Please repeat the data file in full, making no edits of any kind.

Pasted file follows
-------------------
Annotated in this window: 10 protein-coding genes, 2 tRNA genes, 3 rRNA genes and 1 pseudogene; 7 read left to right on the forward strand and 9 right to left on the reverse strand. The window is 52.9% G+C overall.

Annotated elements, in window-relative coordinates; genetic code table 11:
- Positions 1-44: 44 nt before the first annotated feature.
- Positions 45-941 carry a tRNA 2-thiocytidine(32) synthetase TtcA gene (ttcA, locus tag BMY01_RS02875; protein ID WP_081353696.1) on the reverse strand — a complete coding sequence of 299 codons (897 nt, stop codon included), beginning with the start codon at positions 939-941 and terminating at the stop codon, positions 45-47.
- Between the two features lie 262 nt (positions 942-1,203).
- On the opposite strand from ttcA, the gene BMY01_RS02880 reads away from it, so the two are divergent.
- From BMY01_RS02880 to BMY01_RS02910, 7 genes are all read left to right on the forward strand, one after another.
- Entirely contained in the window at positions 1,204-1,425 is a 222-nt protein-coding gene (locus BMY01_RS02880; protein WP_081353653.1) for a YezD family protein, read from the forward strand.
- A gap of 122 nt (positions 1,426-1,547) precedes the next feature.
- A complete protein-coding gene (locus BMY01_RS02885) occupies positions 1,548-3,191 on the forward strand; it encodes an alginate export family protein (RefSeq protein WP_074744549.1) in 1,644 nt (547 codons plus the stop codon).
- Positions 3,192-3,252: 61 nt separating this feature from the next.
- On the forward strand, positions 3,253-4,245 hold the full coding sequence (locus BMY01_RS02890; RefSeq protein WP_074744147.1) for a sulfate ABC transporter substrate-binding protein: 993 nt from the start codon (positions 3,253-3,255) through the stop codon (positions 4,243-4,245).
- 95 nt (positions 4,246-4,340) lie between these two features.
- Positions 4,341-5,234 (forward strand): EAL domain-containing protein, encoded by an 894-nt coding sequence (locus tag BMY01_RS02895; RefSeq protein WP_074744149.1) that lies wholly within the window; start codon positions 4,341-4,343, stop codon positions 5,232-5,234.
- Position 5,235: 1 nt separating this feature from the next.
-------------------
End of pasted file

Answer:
Annotated in this window: 10 protein-coding genes, 2 tRNA genes, 3 rRNA genes and 1 pseudogene; 7 read left to right on the forward strand and 9 right to left on the reverse strand. The window is 52.9% G+C overall.

Annotated elements, in window-relative coordinates; genetic code table 11:
- Positions 1-44: 44 nt before the first annotated feature.
- Positions 45-941 carry a tRNA 2-thiocytidine(32) synthetase TtcA gene (ttcA, locus tag BMY01_RS02875; protein ID WP_081353696.1) on the reverse strand — a complete coding sequence of 299 codons (897 nt, stop codon included), beginning with the start codon at positions 939-941 and terminating at the stop codon, positions 45-47.
- Between the two features lie 262 nt (positions 942-1,203).
- On the opposite strand from ttcA, the gene BMY01_RS02880 reads away from it, so the two are divergent.
- From BMY01_RS02880 to BMY01_RS02910, 7 genes are all read left to right on the forward strand, one after another.
- Entirely contained in the window at positions 1,204-1,425 is a 222-nt protein-coding gene (locus BMY01_RS02880; protein WP_081353653.1) for a YezD family protein, read from the forward strand.
- A gap of 122 nt (positions 1,426-1,547) precedes the next feature.
- A complete protein-coding gene (locus BMY01_RS02885) occupies positions 1,548-3,191 on the forward strand; it encodes an alginate export family protein (RefSeq protein WP_074744549.1) in 1,644 nt (547 codons plus the stop codon).
- Positions 3,192-3,252: 61 nt separating this feature from the next.
- On the forward strand, positions 3,253-4,245 hold the full coding sequence (locus BMY01_RS02890; RefSeq protein WP_074744147.1) for a sulfate ABC transporter substrate-binding protein: 993 nt from the start codon (positions 3,253-3,255) through the stop codon (positions 4,243-4,245).
- 95 nt (positions 4,246-4,340) lie between these two features.
- Positions 4,341-5,234 (forward strand): EAL domain-containing protein, encoded by an 894-nt coding sequence (locus tag BMY01_RS02895; RefSeq protein WP_074744149.1) that lies wholly within the window; start codon positions 4,341-4,343, stop codon positions 5,232-5,234.
- Position 5,235: 1 nt separating this feature from the next.